August 27th, 2012
Augustine, The City of God, Book VIII, Chs.4,5
To Plato is given the praise of having perfected philosophy by combining both parts into one. He then divides it into three parts, — the first moral, which is chiefly occupied with action; the second natural, of which the object is contemplation; and the third rational, which discriminates between the true and the false. And though this last is necessary both to action and contemplation, it is contemplation, nevertheless, which lays peculiar claim to the office of investigating the nature of truth. Thus this tripartite division is not contrary to that which made the study of wisdom to consist in action and contemplation. Now, as to what Plato thought with respect to each of these parts, — that is, what he believed to be the end of all actions, the cause of all natures, and the light of all intelligences, — it would be a question too long to discuss, and about which we ought not to make any rash affirmation. For, as Plato liked and constantly affected the well-known method of his master Socrates, namely, that of dissimulating his knowledge or his opinions, it is not easy to discover dearly what he himself thought on various matters, any more than it is to discover what were the real opinions of Socrates. We must, nevertheless, insert into our work certain of those opinions which he expresses in his writings, whether he himself uttered them, or narrates them as expressed by others, and seems himself to approve of, — opinions sometimes favorable to the true religion, which our faith takes up and defends, and sometimes contrary to it, as, for example, in the questions concerning the existence of one God or of many, as it relates to the truly blessed life which is to be after death. For those who are praised as having most closely followed Plato, who is justly preferred to all the other philosophers of the Gentiles, and who are said to have manifested the greatest acuteness in understanding him, do perhaps entertain such an idea of God as to admit that in Him are to be found the cause of existence, the ultimate reason for the understanding, and the end in reference to which the whole life is to be regulated. Of which three things, the first is understood to pertain to the natural, the second to the rational, and the third to the moral part of philosophy. For if man has been so created as to attain, through that which is most excellent in him, to that which excels all things, — that is, to the one true and absolutely good God, without whom no nature exists, no doctrine instructs, no exercise profits, — let Him be sought in whom all things are secure to us, let Him be discovered in whom all truth becomes certain to us, let Him be loved in whom all becomes right to us.
June 29th, 2009
Augustine covers a lot of ground in this interesting quote from De Doctrina Christiana, Book 2, Chapters 31,32
There are also valid processes of reasoning which lead to false conclusions, by following out to its logical consequences the error of the man with whom one is arguing; and these conclusions are sometimes drawn by a good and learned man, with the object of making the person from whose error these consequences result, feel ashamed of them and of thus leading him to give up his error when he finds that if he wishes to retain his old opinion, he must of necessity also hold other opinions which he condemns. For example, the apostle did not draw true conclusions when he said, “Then is Christ not risen,” and again, “Then is our preaching vain, and your faith is also vain;” and further on drew other inferences which are all utterly false; for Christ has risen, the preaching of those who declared this fact was not in vain, nor was their faith in vain who had believed it.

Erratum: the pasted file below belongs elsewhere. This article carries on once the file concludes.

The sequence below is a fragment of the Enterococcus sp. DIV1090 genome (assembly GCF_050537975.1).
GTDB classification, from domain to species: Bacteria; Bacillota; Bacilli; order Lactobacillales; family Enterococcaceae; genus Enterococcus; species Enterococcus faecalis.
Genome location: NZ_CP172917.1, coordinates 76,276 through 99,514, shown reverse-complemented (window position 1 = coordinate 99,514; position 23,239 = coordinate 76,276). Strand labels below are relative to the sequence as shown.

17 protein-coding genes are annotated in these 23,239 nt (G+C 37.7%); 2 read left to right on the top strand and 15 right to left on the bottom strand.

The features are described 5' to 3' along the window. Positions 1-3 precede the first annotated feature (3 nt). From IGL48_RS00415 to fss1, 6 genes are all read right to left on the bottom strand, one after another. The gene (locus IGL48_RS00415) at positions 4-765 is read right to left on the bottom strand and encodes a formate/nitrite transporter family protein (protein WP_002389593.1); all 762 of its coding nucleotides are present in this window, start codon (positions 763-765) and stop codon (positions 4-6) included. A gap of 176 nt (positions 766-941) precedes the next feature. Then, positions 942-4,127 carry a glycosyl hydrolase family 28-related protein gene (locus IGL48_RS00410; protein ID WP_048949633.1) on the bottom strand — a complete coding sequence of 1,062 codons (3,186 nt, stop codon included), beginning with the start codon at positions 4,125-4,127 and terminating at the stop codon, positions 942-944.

But all these false inferences followed legitimately from the opinion of those who said that there is no resurrection of the dead. These inferences, then, being repudiated as false, it follows that since they would be true if the dead rise not, there will be a resurrection of the dead. As, then, valid conclusions may be drawn not only from true but from false propositions, the laws of valid reasoning may easily be learnt in the schools, outside the pale of the Church. But the truth of propositions must be inquired into in
the sacred books of the Church.
September 5th, 2008
C.S. Lewis, “Free” from Studies in Words
[Of Aristotle] Looking from his study window he sees the hens scratching in the dust, the pigs asleep, the dogs hunting for fleas; the slaves, any of them who are not at that very moment on some appointed task, flirting, quarrelling, cracking nuts, playing dice, or dozing. He, the master, may use them all for the common end, the well-being of the family. They themselves have no such end, nor any consistent end, in mind. Whatever in their lives is not compelled from above is random—dependent on the mood of the moment. His own life is quite different; a systematised round of religious, political, scientific, literary and social activities; its very hours of recreation (there’s an anecdote about them) deliberate, approved and allowed for; consistent with itself. But what is it in the structure of the universe that corresponds to this distinction between Aristotle, self-bound with the discipline of a freeman, and Aristotle’s slaves, negatively free with a servile freedom between each job and the next? I think there is no doubt of the answer. It is the things in the higher world of aether which are regular, immutable, consistent; those down here in the air that are subject to change, and chance and contingence. In the world, as in the household, the higher acts according to a fixed plan; the lower admits the ‘random’ element. The free life is to the servile as the life of the gods (the living stars) is to that of terrestrial creatures. This is so not because the truly free man ‘does what he likes’, but because he imitates, so far as a mortal can, the flawless and patterned regularity of the heavenly being, like them not doing what he likes but being what he is, being fully human as they are divine, and fully human by his likeness to them. For the crown of life—here we break right out of the cautious modesty of most Greek sentiment—is not ‘being mortal, to think mortal thoughts’ but rather ‘to immortalise as much as possible’ and by all means to live according to the highest element in oneself.